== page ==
Guilherme Fontana SANCHEZ


The internal conflict in the Republic of Yemen has its roots in the
movement known as the 2011 Arab Spring, when a popular revolt forced President Ali
Abdullah Saleh to leave power in the hands of Vice President Abdrabbuh Mansour
Hadi. The political transition was expected to lead to stability, but the new president
faced several problems, such as the strengthening of Al-Qaeda, the separatist
movement and famine. The study in question had as its main objective to understand
the causes of the civil war and the responsibility of the great foreign powers in its
unfolding, most notably of the United States of America. The conflict, it appears, has
ideological origins: the Hutis (Houthis) took advantage of political instability and seized
significant portions of Yemeni territory. In 2015, a coalition of Saudi Arabians and eight
US-backed Arab countries attacked the Hutis under the guise of restoring the Hadi
government. This coalition, in turn, firmly states that the rebels are structurally
supported by Iran, a fact denied by Iranian authorities. This coalition tried at all costs
to establish a government, and succeeded, more precisely in the city of Aden. The
consequences of the conflict are described by the UN as one of the most serious in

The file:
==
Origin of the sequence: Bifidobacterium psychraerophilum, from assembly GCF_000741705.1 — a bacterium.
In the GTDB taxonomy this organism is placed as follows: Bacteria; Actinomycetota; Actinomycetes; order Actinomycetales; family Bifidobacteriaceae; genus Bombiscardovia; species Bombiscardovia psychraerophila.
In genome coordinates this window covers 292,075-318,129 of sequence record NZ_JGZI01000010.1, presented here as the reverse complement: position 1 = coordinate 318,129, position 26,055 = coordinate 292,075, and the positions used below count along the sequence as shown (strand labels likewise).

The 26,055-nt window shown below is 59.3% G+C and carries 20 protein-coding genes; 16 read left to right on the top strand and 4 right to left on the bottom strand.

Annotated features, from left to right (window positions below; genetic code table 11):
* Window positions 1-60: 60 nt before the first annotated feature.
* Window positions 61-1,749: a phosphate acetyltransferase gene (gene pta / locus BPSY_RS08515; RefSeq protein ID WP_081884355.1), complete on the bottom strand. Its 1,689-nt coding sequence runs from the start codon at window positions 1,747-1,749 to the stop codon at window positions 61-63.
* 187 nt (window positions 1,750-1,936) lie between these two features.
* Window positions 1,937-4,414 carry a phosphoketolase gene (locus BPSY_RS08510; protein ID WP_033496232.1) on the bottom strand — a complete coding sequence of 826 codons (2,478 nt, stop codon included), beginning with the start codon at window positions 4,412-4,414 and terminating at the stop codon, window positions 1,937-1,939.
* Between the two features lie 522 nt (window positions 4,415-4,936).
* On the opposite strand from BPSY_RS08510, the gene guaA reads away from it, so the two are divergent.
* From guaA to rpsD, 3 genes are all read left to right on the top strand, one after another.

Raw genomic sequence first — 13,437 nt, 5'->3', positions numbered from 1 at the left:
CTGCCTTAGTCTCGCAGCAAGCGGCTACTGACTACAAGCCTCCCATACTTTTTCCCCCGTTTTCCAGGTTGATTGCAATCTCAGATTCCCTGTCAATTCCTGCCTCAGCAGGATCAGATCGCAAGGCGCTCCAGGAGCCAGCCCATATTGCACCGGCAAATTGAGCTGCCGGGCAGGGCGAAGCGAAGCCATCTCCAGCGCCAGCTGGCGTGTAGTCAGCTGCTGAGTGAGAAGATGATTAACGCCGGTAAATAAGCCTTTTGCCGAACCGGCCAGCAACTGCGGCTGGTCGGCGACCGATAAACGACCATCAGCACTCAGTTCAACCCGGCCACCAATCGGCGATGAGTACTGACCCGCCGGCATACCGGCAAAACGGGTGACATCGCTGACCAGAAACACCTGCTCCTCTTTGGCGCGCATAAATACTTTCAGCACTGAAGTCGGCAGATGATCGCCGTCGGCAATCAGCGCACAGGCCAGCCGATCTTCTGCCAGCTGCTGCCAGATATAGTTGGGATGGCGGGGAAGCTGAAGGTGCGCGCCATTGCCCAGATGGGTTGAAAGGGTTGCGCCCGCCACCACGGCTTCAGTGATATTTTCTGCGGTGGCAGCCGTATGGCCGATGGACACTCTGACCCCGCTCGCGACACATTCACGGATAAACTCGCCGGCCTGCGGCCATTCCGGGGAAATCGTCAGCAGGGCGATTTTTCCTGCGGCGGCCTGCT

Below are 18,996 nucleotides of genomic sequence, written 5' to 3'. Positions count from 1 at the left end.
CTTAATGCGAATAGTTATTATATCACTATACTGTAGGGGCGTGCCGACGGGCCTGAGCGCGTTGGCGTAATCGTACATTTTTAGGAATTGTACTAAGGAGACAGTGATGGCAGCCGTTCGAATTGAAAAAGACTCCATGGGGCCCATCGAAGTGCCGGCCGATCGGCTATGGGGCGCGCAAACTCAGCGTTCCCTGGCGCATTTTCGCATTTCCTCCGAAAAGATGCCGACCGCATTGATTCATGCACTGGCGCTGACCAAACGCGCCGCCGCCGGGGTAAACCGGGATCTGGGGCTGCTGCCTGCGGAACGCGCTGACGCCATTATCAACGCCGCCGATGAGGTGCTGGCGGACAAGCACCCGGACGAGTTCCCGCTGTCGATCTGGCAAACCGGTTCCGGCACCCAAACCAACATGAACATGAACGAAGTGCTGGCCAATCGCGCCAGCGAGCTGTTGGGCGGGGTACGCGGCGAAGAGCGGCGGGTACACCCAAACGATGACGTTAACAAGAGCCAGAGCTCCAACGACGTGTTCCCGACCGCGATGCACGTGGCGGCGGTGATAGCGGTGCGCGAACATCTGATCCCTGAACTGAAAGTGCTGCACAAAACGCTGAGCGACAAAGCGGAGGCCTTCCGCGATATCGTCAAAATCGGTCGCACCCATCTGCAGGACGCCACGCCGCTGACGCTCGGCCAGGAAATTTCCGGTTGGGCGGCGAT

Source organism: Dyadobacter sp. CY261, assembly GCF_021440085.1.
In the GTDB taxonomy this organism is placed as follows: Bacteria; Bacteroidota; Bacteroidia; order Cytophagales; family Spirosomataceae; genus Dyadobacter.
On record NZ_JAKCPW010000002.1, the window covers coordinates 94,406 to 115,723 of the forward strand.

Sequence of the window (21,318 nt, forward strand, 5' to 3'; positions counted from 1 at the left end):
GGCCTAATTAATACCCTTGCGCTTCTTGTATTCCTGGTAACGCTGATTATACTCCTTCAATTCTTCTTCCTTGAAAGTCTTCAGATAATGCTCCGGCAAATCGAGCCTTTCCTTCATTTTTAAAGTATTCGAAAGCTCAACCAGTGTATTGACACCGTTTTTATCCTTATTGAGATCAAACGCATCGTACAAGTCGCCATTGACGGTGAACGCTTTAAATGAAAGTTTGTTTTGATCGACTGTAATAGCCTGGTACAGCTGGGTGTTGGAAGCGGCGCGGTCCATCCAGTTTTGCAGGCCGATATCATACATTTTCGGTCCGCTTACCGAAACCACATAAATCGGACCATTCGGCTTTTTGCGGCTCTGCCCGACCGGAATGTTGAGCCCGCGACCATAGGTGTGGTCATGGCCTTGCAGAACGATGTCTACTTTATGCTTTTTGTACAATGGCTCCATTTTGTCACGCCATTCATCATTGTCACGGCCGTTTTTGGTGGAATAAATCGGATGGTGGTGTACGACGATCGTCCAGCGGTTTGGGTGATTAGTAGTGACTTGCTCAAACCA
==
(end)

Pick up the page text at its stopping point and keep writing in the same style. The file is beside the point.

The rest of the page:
History, which includes food insecurity, people dying from the worst cholera epidemic
ever recorded and internal displacement of large populations. One point, however, is
of the utmost importance: more than half of the deaths were caused by attacks by the
heavily backed US-backed Saudi coalition. Although arguing that the coalition is
fighting a separatist group for freedom or the establishment of a democratic regime,
the world's richest country bears a great deal of responsibility in developing the conflict.
Through this study, it was possible to understand that the Americans, through their
military and political support (which remained even after the imbroglios that involved
the Saudis), are one of the main responsible and causes of what is probably the biggest
humanitarian crisis on the planet. Through a deductive methodology, doctrinal study
and research of issues involving geopolitics, International Law and Human Rights, it
was crystal clear that, although Saudi Arabia and the United States act for a legitimate
reason (which is allegedly the struggle against religious fundamentalism and political
stability), this action should not violate any right of the Yemeni population and should
be based on international humanitarian law.

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